At least Brand is on brand
Russell Brand has just been awarded this year’s Foot in Mouth award from the Plain English Campaign. It’s an annual prize for the most incomprehensible writing around. They’ve called Brand’s choice of language a ‘seemingly endless stream of gibberish’. They say that his diatribes on democracy and revolution don’t actually make much sense.
Well, yes, it’s true that if you’re going to bang on about politics and revolution, it’s probably a good idea to make sure that people can understand what you’re saying. And yes, we suspect that Mr Brand isn’t exactly an avid reader of, say, Ernest Gower’s Plain Words. Here’s an extract from Brand's most recent book Revolution:
This attitude of churlish indifference seems like nerdish deference contrasted with the belligerent antipathy of the indigenous farm folk, who regard the hippie-dippie interlopers, the denizens of the shimmering tit temples, as one fey step away from transvestites.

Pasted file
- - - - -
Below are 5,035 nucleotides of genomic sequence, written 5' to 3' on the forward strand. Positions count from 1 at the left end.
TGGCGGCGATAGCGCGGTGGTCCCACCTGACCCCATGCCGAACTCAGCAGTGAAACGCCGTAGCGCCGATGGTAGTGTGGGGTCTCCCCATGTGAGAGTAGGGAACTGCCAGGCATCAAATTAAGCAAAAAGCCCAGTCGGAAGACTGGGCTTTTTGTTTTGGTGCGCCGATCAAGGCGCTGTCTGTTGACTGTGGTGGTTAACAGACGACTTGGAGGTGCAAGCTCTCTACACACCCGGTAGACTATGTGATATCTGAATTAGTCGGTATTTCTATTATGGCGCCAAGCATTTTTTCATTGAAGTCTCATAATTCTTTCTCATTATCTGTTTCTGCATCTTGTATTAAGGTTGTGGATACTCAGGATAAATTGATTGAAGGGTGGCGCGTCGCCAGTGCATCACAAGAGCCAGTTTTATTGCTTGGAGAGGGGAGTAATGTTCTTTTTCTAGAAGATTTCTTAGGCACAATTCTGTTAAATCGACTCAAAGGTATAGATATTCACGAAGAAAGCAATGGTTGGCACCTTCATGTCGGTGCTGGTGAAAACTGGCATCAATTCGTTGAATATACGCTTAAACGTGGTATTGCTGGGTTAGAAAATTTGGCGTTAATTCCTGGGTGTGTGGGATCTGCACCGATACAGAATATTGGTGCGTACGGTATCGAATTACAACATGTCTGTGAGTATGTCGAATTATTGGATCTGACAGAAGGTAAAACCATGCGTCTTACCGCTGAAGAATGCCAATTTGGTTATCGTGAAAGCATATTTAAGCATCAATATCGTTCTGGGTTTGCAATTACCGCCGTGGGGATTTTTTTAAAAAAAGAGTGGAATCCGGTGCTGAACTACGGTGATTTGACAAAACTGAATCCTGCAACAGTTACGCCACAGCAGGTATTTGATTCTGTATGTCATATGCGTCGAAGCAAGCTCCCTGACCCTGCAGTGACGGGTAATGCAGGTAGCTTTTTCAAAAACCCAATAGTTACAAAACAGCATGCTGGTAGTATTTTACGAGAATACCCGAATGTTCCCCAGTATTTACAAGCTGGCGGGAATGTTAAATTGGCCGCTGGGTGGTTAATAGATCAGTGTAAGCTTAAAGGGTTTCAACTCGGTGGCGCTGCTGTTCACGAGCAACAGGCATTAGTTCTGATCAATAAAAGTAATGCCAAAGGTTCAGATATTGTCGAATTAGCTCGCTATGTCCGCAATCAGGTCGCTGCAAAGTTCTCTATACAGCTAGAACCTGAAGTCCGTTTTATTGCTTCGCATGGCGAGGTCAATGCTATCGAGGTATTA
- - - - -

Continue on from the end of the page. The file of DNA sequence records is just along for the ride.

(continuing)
But then clarity isn’t always the point. There’s also intriguing, provoking, engaging. He chooses the words that are interesting; he obviously likes the shape, the flow, the sound. He’s a logophile:
On what basis can an energy corporation claim to own gas at the earth's core? What's next? Are they going to claim they own our earwax and our uncried tears and start burrowing into our heads for a few sheckles?
He’s got a distinctive voice. You can instantly recognise the, ahem, Brand brand. You can’t say the same for most people talking about politics in the public eye. In fact, Mr Brand, we award you our inaugural mellifluous language award.
But it’s true he might benefit from a bit of help structuring his argument. Fancy coming to our Writer’s secrets workshop, Mr Brand?
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